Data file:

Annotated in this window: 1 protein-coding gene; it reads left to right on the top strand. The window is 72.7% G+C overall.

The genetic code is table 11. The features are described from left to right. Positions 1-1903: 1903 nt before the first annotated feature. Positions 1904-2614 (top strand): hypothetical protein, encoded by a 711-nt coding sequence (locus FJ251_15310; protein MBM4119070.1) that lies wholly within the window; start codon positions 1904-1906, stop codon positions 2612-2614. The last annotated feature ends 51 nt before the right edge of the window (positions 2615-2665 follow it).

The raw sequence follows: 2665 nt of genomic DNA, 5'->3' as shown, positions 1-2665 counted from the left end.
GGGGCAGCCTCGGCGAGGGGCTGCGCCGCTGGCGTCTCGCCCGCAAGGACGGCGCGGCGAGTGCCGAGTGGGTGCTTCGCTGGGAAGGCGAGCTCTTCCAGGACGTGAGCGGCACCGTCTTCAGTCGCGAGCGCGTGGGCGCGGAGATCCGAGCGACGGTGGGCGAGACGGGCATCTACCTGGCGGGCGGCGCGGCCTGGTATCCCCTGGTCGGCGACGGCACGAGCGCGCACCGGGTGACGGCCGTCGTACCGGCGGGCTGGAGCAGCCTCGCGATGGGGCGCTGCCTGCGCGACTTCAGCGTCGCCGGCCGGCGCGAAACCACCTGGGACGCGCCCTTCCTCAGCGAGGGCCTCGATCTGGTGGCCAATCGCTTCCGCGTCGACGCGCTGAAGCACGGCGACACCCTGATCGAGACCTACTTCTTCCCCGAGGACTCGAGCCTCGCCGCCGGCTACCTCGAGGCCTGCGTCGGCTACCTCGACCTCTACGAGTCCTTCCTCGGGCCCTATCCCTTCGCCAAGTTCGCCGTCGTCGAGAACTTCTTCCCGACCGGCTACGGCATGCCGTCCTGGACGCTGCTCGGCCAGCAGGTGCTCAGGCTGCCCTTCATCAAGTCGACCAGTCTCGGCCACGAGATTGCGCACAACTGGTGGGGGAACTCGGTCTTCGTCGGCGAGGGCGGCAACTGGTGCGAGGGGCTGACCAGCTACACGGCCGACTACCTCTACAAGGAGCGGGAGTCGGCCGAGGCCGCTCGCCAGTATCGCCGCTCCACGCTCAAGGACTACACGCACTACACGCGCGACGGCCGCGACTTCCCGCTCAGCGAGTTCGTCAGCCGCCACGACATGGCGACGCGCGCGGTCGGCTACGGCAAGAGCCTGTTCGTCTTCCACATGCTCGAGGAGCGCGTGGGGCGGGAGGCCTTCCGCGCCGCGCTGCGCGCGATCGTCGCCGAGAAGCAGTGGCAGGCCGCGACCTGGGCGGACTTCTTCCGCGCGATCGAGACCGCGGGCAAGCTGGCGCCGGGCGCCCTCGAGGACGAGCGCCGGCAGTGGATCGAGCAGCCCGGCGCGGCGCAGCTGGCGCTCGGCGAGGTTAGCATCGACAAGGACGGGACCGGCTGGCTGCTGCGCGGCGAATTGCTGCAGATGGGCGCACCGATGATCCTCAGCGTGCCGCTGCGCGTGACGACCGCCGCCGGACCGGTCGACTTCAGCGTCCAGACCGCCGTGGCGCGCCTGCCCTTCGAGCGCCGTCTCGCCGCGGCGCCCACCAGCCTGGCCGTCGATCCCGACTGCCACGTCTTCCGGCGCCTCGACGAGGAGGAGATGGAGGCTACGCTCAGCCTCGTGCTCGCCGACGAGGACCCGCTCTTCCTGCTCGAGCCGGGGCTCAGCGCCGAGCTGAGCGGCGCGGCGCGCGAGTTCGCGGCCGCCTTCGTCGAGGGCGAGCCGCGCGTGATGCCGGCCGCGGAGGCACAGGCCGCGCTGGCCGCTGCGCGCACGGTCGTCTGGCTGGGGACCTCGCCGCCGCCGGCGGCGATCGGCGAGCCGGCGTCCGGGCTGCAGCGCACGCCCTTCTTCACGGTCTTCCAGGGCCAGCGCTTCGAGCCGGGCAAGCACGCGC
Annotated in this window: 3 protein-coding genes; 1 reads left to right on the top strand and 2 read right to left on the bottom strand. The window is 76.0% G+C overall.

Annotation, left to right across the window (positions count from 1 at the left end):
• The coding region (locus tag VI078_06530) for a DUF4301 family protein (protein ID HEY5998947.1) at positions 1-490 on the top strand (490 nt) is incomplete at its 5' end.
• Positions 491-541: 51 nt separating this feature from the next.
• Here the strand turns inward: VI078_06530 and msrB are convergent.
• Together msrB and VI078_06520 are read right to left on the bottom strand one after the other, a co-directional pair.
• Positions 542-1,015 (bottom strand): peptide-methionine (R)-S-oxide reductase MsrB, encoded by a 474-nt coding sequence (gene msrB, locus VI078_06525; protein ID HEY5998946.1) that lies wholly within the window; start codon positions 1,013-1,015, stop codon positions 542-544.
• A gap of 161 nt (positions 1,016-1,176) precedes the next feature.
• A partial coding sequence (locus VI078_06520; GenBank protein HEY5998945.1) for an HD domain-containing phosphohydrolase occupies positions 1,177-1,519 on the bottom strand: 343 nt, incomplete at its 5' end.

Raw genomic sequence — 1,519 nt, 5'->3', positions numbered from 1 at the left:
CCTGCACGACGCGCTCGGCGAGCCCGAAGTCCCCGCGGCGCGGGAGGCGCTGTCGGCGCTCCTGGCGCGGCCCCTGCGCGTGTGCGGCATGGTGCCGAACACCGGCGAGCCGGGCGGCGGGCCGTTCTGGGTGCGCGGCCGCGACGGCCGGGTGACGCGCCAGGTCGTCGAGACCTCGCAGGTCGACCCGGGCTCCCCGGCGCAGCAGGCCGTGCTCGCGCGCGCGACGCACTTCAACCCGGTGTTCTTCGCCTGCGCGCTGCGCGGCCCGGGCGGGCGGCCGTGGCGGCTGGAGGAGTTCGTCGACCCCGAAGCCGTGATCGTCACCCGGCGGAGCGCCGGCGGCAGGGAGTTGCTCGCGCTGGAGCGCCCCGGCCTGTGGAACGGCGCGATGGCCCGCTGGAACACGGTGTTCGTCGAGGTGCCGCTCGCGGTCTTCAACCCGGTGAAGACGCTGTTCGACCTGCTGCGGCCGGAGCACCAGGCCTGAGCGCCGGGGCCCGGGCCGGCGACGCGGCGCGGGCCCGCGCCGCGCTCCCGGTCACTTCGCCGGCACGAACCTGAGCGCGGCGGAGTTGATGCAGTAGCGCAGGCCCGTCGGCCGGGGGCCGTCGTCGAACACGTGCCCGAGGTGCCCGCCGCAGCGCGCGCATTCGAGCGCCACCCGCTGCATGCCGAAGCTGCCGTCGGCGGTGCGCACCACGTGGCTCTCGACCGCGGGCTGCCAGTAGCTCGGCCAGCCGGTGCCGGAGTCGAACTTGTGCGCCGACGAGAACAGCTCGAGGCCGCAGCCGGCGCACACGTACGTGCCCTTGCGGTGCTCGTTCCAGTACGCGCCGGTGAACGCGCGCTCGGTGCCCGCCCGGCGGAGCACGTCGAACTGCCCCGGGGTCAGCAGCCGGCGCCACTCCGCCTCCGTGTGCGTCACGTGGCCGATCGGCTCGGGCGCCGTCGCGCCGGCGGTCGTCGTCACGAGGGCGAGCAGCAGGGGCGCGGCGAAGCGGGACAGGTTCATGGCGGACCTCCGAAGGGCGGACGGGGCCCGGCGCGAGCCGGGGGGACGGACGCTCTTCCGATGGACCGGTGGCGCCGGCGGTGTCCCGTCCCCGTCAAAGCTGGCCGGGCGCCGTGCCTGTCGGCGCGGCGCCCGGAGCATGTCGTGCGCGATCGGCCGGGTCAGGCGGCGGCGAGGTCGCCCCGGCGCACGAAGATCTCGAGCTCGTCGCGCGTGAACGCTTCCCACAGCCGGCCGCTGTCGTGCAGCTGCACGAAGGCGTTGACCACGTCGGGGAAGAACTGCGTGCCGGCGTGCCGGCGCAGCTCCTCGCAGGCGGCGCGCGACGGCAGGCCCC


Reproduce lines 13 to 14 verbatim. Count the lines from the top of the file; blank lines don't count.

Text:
• A partial coding sequence (locus VI078_06520; GenBank protein HEY5998945.1) for an HD domain-containing phosphohydrolase occupies positions 1,177-1,519 on the bottom strand: 343 nt, incomplete at its 5' end.

Raw genomic sequence — 1,519 nt, 5'->3', positions numbered from 1 at the left: